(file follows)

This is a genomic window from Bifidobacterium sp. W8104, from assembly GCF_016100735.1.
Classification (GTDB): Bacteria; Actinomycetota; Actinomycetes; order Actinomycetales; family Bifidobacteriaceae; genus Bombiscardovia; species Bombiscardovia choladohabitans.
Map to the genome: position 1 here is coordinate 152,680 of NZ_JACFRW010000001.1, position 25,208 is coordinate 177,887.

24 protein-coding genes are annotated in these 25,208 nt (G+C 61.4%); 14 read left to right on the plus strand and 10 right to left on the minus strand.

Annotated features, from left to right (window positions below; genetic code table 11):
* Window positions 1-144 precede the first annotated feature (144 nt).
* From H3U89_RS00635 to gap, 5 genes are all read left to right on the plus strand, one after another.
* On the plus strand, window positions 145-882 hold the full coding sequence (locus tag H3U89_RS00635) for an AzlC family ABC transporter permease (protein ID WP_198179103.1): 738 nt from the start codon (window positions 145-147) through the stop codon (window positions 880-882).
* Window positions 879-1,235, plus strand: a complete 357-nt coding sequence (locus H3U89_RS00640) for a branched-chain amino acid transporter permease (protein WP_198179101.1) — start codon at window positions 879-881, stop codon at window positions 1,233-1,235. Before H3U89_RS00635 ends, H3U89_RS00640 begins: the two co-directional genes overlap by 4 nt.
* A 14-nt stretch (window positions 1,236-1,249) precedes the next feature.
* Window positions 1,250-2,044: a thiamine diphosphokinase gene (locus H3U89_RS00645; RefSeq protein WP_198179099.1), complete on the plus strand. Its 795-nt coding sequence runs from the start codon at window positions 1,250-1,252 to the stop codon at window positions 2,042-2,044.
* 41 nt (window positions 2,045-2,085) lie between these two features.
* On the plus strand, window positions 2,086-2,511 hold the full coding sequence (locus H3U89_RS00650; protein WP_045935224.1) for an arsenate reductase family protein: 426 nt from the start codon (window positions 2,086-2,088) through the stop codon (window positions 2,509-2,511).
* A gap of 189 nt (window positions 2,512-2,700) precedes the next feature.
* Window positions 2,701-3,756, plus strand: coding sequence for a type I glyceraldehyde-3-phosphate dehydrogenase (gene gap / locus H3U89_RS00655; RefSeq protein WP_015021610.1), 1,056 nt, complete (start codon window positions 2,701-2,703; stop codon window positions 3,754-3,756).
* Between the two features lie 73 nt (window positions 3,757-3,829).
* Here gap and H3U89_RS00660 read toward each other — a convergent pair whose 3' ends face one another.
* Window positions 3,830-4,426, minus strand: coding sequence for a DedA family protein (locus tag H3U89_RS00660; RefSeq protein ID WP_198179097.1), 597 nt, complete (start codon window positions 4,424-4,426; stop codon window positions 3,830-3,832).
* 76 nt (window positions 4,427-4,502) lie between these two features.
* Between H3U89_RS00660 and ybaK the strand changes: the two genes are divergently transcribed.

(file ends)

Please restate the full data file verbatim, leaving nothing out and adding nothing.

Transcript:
This is a genomic window from Bifidobacterium sp. W8104, from assembly GCF_016100735.1.
Classification (GTDB): Bacteria; Actinomycetota; Actinomycetes; order Actinomycetales; family Bifidobacteriaceae; genus Bombiscardovia; species Bombiscardovia choladohabitans.
Map to the genome: position 1 here is coordinate 152,680 of NZ_JACFRW010000001.1, position 25,208 is coordinate 177,887.

24 protein-coding genes are annotated in these 25,208 nt (G+C 61.4%); 14 read left to right on the plus strand and 10 right to left on the minus strand.

Annotated features, from left to right (window positions below; genetic code table 11):
* Window positions 1-144 precede the first annotated feature (144 nt).
* From H3U89_RS00635 to gap, 5 genes are all read left to right on the plus strand, one after another.
* On the plus strand, window positions 145-882 hold the full coding sequence (locus tag H3U89_RS00635) for an AzlC family ABC transporter permease (protein ID WP_198179103.1): 738 nt from the start codon (window positions 145-147) through the stop codon (window positions 880-882).
* Window positions 879-1,235, plus strand: a complete 357-nt coding sequence (locus H3U89_RS00640) for a branched-chain amino acid transporter permease (protein WP_198179101.1) — start codon at window positions 879-881, stop codon at window positions 1,233-1,235. Before H3U89_RS00635 ends, H3U89_RS00640 begins: the two co-directional genes overlap by 4 nt.
* A 14-nt stretch (window positions 1,236-1,249) precedes the next feature.
* Window positions 1,250-2,044: a thiamine diphosphokinase gene (locus H3U89_RS00645; RefSeq protein WP_198179099.1), complete on the plus strand. Its 795-nt coding sequence runs from the start codon at window positions 1,250-1,252 to the stop codon at window positions 2,042-2,044.
* 41 nt (window positions 2,045-2,085) lie between these two features.
* On the plus strand, window positions 2,086-2,511 hold the full coding sequence (locus H3U89_RS00650; protein WP_045935224.1) for an arsenate reductase family protein: 426 nt from the start codon (window positions 2,086-2,088) through the stop codon (window positions 2,509-2,511).
* A gap of 189 nt (window positions 2,512-2,700) precedes the next feature.
* Window positions 2,701-3,756, plus strand: coding sequence for a type I glyceraldehyde-3-phosphate dehydrogenase (gene gap / locus H3U89_RS00655; RefSeq protein WP_015021610.1), 1,056 nt, complete (start codon window positions 2,701-2,703; stop codon window positions 3,754-3,756).
* Between the two features lie 73 nt (window positions 3,757-3,829).
* Here gap and H3U89_RS00660 read toward each other — a convergent pair whose 3' ends face one another.
* Window positions 3,830-4,426, minus strand: coding sequence for a DedA family protein (locus tag H3U89_RS00660; RefSeq protein ID WP_198179097.1), 597 nt, complete (start codon window positions 4,424-4,426; stop codon window positions 3,830-3,832).
* 76 nt (window positions 4,427-4,502) lie between these two features.
* Between H3U89_RS00660 and ybaK the strand changes: the two genes are divergently transcribed.